Edit: I realize now that I jumped into Book 4 of a series, which explains why Norton didn’t feel the need to explain the Time Agent program too deeply.
Even some plot elements didn’t feel adequately explained. I didn’t understand how Ross could have learned enough of the ancient Hawaiikan (Hawaiika is what his people call the planet) vocabulary, in such a short time, to carry on all the conversations he did with Loketh and the Rovers.
The most annoying thing, though, was how often the narrator refered to Ross as “the Terran.” After the third time I kept thinking, Enough already! I know he’s from Earth – you don’t have to keep reminding me! Plus, it distances Ross from the reader, making him seem less like an individual, unique character.
Not having read much (well, any) genre SciFi/Fantasy, I wonder if some of these issues – especially the plot vs. characterization focus – are common, at least for older works (Key Out of Time was published in 1963)? In any case, my next vintage SF/F foray may be into the Edgar Rice Burroughs Tarzan books. The Moon Maid and The Cave Girl also sound like interesting titles.
Page Two: The Martian Chronicles
I wanted to participate this year, too, but I just don’t have time with school and everything going on at work. Sigh.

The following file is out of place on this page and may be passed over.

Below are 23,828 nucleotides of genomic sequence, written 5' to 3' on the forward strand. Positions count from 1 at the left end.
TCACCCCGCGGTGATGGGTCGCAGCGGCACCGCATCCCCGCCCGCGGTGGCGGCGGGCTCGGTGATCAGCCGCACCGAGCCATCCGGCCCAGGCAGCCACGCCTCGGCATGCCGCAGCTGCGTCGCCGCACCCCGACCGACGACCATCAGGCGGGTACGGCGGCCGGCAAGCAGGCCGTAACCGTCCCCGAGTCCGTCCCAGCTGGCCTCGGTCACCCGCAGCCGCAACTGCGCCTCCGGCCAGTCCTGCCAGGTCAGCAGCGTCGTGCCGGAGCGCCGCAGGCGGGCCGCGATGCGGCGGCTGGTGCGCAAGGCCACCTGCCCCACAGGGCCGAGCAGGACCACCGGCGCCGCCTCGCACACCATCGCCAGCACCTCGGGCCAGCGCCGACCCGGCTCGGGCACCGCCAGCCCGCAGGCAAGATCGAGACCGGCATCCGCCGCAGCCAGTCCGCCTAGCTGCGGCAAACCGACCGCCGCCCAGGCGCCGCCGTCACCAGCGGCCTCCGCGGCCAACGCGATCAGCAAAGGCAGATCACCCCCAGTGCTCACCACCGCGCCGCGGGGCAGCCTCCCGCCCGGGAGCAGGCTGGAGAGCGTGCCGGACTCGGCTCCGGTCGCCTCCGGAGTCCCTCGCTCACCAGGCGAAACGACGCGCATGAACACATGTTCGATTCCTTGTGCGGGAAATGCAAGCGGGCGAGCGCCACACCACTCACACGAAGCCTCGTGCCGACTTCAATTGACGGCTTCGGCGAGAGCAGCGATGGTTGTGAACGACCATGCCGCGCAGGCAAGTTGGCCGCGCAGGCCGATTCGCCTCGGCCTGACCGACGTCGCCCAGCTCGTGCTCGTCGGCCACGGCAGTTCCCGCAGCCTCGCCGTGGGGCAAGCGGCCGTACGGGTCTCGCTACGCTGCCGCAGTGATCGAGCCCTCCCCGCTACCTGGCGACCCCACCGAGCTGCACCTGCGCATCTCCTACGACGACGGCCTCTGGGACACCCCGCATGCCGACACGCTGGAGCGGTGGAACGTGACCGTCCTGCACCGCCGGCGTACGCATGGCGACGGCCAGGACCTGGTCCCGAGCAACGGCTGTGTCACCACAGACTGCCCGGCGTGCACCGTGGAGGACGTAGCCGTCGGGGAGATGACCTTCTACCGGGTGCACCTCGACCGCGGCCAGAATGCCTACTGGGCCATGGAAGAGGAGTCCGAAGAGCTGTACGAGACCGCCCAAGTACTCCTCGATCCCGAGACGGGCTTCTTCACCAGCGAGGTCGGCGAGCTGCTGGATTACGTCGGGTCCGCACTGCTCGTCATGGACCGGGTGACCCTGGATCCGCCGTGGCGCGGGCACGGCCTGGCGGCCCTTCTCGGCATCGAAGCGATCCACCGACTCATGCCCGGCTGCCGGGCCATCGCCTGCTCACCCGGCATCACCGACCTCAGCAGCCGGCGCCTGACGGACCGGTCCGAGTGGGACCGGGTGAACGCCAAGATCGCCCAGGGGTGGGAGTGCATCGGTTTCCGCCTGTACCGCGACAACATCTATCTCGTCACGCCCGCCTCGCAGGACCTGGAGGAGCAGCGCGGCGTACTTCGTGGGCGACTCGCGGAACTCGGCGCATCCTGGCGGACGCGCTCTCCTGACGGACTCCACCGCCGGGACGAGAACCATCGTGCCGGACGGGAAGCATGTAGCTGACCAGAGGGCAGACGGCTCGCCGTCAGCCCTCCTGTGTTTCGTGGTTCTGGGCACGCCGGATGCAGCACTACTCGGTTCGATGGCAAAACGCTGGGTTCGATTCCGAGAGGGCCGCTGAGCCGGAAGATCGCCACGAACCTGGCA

Fair enough! By the time I remembered, I figured it was better to plan for next year instead of rushing to find a book for this one. In the meantime, I can re-read your previous SF posts! I forgot that you said The Illustrated Man inspired Elton John’s “Rocket Man”!
I like your plan! Working on a new blog! Not up yet.
Hi Lily! 😃 Thank you! I look forward to seeing your new blog! What’s the theme?
I love Andre Norton! I read almost all of her books when I was a teenager. She was writing SF during the 1940s and 50s when almost no other women were writing it (hence the nom de plume). They were “pulp novels” then, and some of the conventions that you mention were common to SF stories/novellas of the era.
Ok, now I want to make a point of reading more Norton. Maybe even the other Time Agent books. I need to get more pulp-literate!
This is an intriguing challenge… If I remember about this next year, I will join you! lol
Yay! Maybe we can even do a buddy read!
It’s been a while since I read some science fiction. I think the last one I read was one by Asimov and it involved the dying of the universe. It was beautifully done. Ah, it was called The Last Question. It’s a short read, but a great one. I highly recommend it!
Ooh, I haven’t heard of many universe-level apocalypse stories other than The Restaurant at the End of the Universe 😉, but I bought an indie book called Parasites, by Matthew Samuels, early in 2020. It’s about two teens living in the universal end-times, and I’ve been meaning to get to it.
Thank you for the rec! 😃
“During my last visit to Half Price Books. . . ” Wow, remember when we could go places and do things? LOL. Well, at least we have time for reading and some recommendations. Thank you!
It seems like just yesterday, we were all at O’Donnell’s, eating banoffee and griping about the Game of Thrones finale. 🥲